How low can long-haul fares go?

You want to see the world as it really is, but you don't want to slum it. You're discerning, but you're open to new ideas. You've got a bit of cash, but you're not exactly loaded. You know what you are? You're a flashpacker. Here we're showing you how to flashpack to the ends of the earth. Find out why you need to snap up those cheap long-haul flights now. Take your pick of the best and smartest bargains to exotic places. Get your family to the Caribbean without going broke. Discover luxury Thailand on a budget. And remember: leave that manky backpack at home!
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The Independent Travel

Low long-haul fares generally come from two sources: new carriers offering low-price tickets or discounted economy seats on planes run by scheduled and charter airlines. Of the new generation of carriers, Canada's Zoom Airlines is something of an exception, currently offering a headline one-way fare of £99 plus tax for flights from the UK to Canada. Bargains can be found with Taipei-based Eva Air, which flies from the UK to Bangkok, and India's Jet Airways, flying Heathrow to Mumbai and due to begin flights to Delhi this autumn.

But the best choice is offered by scheduled airlines such as British Airways, its cheap seats funded by the profits made from first- and business-class passengers, and spare seats on charters that cannot be filled with the package-holidaymakers that the likes of Monarch Airlines fly around the world on behalf of tour operators. These tickets are not just available from the airlines but through tour operators and internet sites.

So, if you shop around, fly outside school holidays and away from weekends, and keep an eye out for last-minute deals on charters if you are heading for a resort, you can still pick up a bargain. And that landscape is unlikely to change. There may never be a long-haul version of the likes of Ryanair or easyJet, because their operations work on the basis that they can shuttle aeroplanes short distances many times a day, with quick turnarounds.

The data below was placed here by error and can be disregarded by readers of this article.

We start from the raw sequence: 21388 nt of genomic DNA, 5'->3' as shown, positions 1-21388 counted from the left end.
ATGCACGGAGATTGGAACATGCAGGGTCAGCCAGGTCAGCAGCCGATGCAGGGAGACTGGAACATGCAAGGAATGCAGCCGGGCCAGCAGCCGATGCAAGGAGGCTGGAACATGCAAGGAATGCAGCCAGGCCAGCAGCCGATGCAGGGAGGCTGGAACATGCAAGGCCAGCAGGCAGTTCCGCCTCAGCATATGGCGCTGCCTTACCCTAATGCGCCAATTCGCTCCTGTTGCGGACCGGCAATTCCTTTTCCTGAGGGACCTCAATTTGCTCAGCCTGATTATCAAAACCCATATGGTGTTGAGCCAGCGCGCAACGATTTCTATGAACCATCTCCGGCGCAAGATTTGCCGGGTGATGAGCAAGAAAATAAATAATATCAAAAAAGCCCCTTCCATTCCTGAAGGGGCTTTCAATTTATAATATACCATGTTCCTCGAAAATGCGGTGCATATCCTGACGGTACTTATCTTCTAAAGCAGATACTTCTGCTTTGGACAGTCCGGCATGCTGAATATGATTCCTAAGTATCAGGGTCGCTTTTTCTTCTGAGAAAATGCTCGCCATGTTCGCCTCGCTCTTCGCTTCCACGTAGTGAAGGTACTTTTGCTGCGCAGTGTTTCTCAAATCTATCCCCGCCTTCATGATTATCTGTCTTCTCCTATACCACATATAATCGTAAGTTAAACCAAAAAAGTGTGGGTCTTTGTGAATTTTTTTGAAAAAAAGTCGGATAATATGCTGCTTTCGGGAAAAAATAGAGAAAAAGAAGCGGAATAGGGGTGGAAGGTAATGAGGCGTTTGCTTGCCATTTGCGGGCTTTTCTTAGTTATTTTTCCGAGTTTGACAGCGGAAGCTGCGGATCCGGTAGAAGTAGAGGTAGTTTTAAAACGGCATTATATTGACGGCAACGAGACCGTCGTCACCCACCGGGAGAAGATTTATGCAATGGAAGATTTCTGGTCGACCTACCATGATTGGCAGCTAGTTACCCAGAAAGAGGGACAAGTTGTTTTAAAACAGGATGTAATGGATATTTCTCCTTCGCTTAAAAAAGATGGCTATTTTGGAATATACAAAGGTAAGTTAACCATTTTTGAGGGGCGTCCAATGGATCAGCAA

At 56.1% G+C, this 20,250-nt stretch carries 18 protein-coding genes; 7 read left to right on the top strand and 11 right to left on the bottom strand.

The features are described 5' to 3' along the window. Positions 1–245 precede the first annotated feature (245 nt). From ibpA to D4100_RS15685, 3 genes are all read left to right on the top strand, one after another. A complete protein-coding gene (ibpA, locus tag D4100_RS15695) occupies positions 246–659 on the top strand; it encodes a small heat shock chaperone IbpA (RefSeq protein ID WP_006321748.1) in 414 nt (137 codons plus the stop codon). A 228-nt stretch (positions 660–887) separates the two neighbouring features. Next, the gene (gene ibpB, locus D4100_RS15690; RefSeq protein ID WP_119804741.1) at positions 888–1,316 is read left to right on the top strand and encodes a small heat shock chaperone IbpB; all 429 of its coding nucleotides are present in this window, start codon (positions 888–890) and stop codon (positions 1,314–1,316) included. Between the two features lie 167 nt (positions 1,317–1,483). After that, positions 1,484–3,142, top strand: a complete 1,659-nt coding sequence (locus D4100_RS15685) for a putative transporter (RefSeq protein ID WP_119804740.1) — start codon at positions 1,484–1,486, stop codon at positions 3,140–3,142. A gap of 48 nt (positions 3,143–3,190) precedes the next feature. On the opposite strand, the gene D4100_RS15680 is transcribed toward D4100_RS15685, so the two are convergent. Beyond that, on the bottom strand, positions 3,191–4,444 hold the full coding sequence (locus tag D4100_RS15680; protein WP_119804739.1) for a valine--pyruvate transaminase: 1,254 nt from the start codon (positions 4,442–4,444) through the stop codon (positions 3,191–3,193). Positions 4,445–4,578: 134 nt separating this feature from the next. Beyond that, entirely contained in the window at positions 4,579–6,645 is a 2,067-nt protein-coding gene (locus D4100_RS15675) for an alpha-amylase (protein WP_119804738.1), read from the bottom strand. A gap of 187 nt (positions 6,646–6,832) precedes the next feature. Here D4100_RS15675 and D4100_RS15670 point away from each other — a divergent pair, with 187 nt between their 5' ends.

Tim Jeans, the managing director of the scheduled arm of Monarch Airlines, said: "We do a seat to Goa at £350 and to Cancun at £270. By any measure, that is low-cost. But the idea of long-haul tickets at £99 one way is not going to happen. The numbers don't add up. The fuel price alone means it costs about £70 per seat to fly to the Caribbean or Orlando."

Kieran Daly, the editor of Air Transport Intelligence, an online news service, agrees. "The UK charter carriers flying into Florida are low-cost, long-haul services in all but name," he said. "But many of the advantages open to short-haul low-cost carriers are not there on long-haul. Once you've flown to New York, you can't take the aircraft back the same day."

In any case, who would want no in-flight service on a six- to 10-hour flight? If anything, there is a trend towards offering extra frills, such as larger seats, extra leg room and queue-jumping at check-in and boarding, to those prepared to pay.

Golden Caribbean, which operates a weekly service to Grenada, Tobago and St Kitts, offers a three-class service, with fares starting at £299 return. Martin Cooper, the managing director, said: "There is a market for a business-class product on a charter, with an armchair seat and lots of leg room. It's a comfortable ride. Being sat in the back of a cramped aircraft is no fun. But putting in fewer seats does put up fares."

At the upper end of the market, MAXjet is due to start a "luxury low fare" business-only service from Stansted to JFK in New York on 2 November with prices starting at £599 one way.